Vang Vieng and Herbal Saunas

25 Jan , 2015  

You usually end up in Vientiane when arriving Laos, So to get to Luang Prabang I decided to go by bus and stop over in Vang Vieng. Vang Vieng was known as the party capital of SE Asia – ironic that it is in in the middle of a [quiet] landlocked country. It was a back-packer mecca – not my kind of place. After 34 deaths in 2011-12 the Government clamped down and tidied the place up a little. I would shudder to see what it was like prior to 2015. Here is a glimpse what may give you some idea.

Vang Vieng is still very much a back-packer place.  Web sites will say “Vang Vieng has gone from a lurid mass of partying backpackers to a relatively peaceful riverside town with stunning scenery” but I beg to differ. The bars are still loud, cheap beer flows, many people are shirtless despite many signs (being shirtless is highly offensive in Lao culture). It is constant party noise – totally ideal if that is what you are looking for.

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Bamboo bridge over river in Vang Vieng town

It is a spectacular place with amazing limestone cliffs surrounding the town and river that slowly flows through.

I walked around the town centre, it only consists of a few streets. it was a little confusing how to get from the bus station into town but a shared tuk tuk sorted that out. We all thought the driver wanted 70,000 kip each which is way too much but it ended up 20,000 each – which is probably still overpriced.

Vang Vieng

Vang Vieng

I had never seen to many tourists in the same place. It felt a little odd. I had noticed a very large number of Korean tourists in Laos this time.

Town was rather uninteresting, I grabbed a cooked sausage from a street vendor and headed to the local herbal sauna to spend the afternoon relaxing.

Local saunas are usually raised with a boiler under them like this one. I had to use Internet photos here as I don’t like to get my camera out at a sauna.

The steam is intense. It is infused with the herbs that are either boiled in the boiler or placed over the steam outlet. I can last 5-10 minutes and then have to exit and have a hot tea. In 30+ degrees it is surprisingly refreshing and a very pleasant way to unwind.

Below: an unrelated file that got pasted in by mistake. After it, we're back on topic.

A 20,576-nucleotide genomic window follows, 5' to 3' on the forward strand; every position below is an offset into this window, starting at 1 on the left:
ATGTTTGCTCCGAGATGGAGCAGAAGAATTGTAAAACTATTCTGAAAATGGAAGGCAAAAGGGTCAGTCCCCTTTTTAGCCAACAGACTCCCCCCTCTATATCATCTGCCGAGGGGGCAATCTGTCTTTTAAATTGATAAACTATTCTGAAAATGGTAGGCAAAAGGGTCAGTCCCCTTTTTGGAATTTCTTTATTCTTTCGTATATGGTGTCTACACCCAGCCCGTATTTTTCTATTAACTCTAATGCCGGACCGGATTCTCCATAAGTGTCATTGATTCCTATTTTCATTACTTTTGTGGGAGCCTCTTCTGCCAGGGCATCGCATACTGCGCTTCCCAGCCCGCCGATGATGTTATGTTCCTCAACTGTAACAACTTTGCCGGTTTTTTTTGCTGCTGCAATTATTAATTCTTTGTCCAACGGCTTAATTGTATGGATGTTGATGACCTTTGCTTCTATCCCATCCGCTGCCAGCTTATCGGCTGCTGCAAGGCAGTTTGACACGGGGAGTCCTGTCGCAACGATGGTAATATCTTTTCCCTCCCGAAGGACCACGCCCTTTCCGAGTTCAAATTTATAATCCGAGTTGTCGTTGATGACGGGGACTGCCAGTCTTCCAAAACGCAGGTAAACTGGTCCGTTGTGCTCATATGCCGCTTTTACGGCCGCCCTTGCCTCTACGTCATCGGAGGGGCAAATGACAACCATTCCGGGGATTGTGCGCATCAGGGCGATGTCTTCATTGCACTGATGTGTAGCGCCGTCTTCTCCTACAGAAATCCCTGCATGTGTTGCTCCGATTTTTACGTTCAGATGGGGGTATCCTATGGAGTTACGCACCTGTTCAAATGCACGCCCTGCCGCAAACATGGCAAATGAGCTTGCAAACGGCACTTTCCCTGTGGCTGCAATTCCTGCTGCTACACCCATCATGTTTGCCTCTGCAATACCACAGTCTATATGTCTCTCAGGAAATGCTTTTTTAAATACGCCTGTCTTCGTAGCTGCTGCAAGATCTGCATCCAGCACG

The steam is intense

The steam is intense

Stoking up the sauna

Stoking up the sauna

It is often quote dark inside with two narrow benches each side, so when first entering it can be a little interesting finding your way to a spare seat.

In the evening it are a roll from this lady right outside my guesthouse. What could be easier?

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The morning came and I wandered a few blocks towards the river and came across a restaurant totally empty. Everyone must have been either hung over or gone rock climbing. I favour the first option.

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Breakfast on Nam Song River

What an amazing place to have breakfast. I went for the pad thai. It was lovely and peaceful just what I needed after a busy few days. I had decided to hire a bicycle and explore further out.

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Maps were hard to come by and the roughly drawn and photocopied may the bike vendor gave me was difficult to follow and I’m good with direction. I took off and soon discovered plenty of bumpy and dusty roads. It was hot, 40 degrees. I quickly got sunburnt for the first time ever in Laos.

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Hot dusty roads in Vang Vieng

The roads were very dusty and I could feel my insides clogging up. I usually bear a lot of dust and smoke but this was really getting to me. Unseen in this photo but packs of Koreans and 4 wheeler dirt buggies were extremely popular which engulfed me in a dust cloud. I ended up turning back.

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Vang Vieng centre

I’m pleased I took two days to see Vang Vieng but I’m happy to leave it to the back-packers. It was too dusty, hot, noisy and uninteresting. I got the bus 8 hours early and took off at 9am for the 7 hour ride to Luang Prabang. Luckily the bus was only an hour late.


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